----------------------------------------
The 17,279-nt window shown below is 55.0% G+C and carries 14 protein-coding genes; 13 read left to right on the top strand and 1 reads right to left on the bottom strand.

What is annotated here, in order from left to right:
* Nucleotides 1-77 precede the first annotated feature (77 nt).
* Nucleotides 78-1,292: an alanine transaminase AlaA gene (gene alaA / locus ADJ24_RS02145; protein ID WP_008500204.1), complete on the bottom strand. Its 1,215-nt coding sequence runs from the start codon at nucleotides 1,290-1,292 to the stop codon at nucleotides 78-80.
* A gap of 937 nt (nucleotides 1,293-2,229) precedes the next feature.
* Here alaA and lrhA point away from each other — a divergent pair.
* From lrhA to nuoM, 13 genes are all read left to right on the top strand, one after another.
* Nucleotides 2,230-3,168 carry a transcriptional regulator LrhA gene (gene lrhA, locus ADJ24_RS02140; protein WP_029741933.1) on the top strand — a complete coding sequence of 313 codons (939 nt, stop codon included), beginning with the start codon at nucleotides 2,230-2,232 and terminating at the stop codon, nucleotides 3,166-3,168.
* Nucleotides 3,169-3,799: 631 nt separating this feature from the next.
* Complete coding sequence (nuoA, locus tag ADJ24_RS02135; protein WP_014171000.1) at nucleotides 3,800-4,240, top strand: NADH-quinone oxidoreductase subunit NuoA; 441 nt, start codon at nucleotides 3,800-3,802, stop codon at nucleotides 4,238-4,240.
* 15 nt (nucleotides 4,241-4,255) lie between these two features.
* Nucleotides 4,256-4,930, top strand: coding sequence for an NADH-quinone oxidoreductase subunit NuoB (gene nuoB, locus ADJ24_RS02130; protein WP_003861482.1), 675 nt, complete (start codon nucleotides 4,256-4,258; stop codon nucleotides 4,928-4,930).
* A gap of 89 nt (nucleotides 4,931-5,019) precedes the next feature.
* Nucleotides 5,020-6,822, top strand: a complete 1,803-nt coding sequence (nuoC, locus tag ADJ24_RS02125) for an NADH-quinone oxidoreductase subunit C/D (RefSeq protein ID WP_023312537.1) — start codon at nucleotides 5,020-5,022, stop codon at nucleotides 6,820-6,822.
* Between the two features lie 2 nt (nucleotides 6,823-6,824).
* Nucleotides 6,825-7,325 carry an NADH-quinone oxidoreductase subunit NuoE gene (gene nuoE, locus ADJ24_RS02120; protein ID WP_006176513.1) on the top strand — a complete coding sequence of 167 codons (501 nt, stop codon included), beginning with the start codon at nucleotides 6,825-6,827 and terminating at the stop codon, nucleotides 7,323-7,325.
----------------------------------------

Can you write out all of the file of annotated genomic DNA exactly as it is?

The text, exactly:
The 17,279-nt window shown below is 55.0% G+C and carries 14 protein-coding genes; 13 read left to right on the top strand and 1 reads right to left on the bottom strand.

What is annotated here, in order from left to right:
* Nucleotides 1-77 precede the first annotated feature (77 nt).
* Nucleotides 78-1,292: an alanine transaminase AlaA gene (gene alaA / locus ADJ24_RS02145; protein ID WP_008500204.1), complete on the bottom strand. Its 1,215-nt coding sequence runs from the start codon at nucleotides 1,290-1,292 to the stop codon at nucleotides 78-80.
* A gap of 937 nt (nucleotides 1,293-2,229) precedes the next feature.
* Here alaA and lrhA point away from each other — a divergent pair.
* From lrhA to nuoM, 13 genes are all read left to right on the top strand, one after another.
* Nucleotides 2,230-3,168 carry a transcriptional regulator LrhA gene (gene lrhA, locus ADJ24_RS02140; protein WP_029741933.1) on the top strand — a complete coding sequence of 313 codons (939 nt, stop codon included), beginning with the start codon at nucleotides 2,230-2,232 and terminating at the stop codon, nucleotides 3,166-3,168.
* Nucleotides 3,169-3,799: 631 nt separating this feature from the next.
* Complete coding sequence (nuoA, locus tag ADJ24_RS02135; protein WP_014171000.1) at nucleotides 3,800-4,240, top strand: NADH-quinone oxidoreductase subunit NuoA; 441 nt, start codon at nucleotides 3,800-3,802, stop codon at nucleotides 4,238-4,240.
* 15 nt (nucleotides 4,241-4,255) lie between these two features.
* Nucleotides 4,256-4,930, top strand: coding sequence for an NADH-quinone oxidoreductase subunit NuoB (gene nuoB, locus ADJ24_RS02130; protein WP_003861482.1), 675 nt, complete (start codon nucleotides 4,256-4,258; stop codon nucleotides 4,928-4,930).
* A gap of 89 nt (nucleotides 4,931-5,019) precedes the next feature.
* Nucleotides 5,020-6,822, top strand: a complete 1,803-nt coding sequence (nuoC, locus tag ADJ24_RS02125) for an NADH-quinone oxidoreductase subunit C/D (RefSeq protein ID WP_023312537.1) — start codon at nucleotides 5,020-5,022, stop codon at nucleotides 6,820-6,822.
* Between the two features lie 2 nt (nucleotides 6,823-6,824).
* Nucleotides 6,825-7,325 carry an NADH-quinone oxidoreductase subunit NuoE gene (gene nuoE, locus ADJ24_RS02120; protein ID WP_006176513.1) on the top strand — a complete coding sequence of 167 codons (501 nt, stop codon included), beginning with the start codon at nucleotides 6,825-6,827 and terminating at the stop codon, nucleotides 7,323-7,325.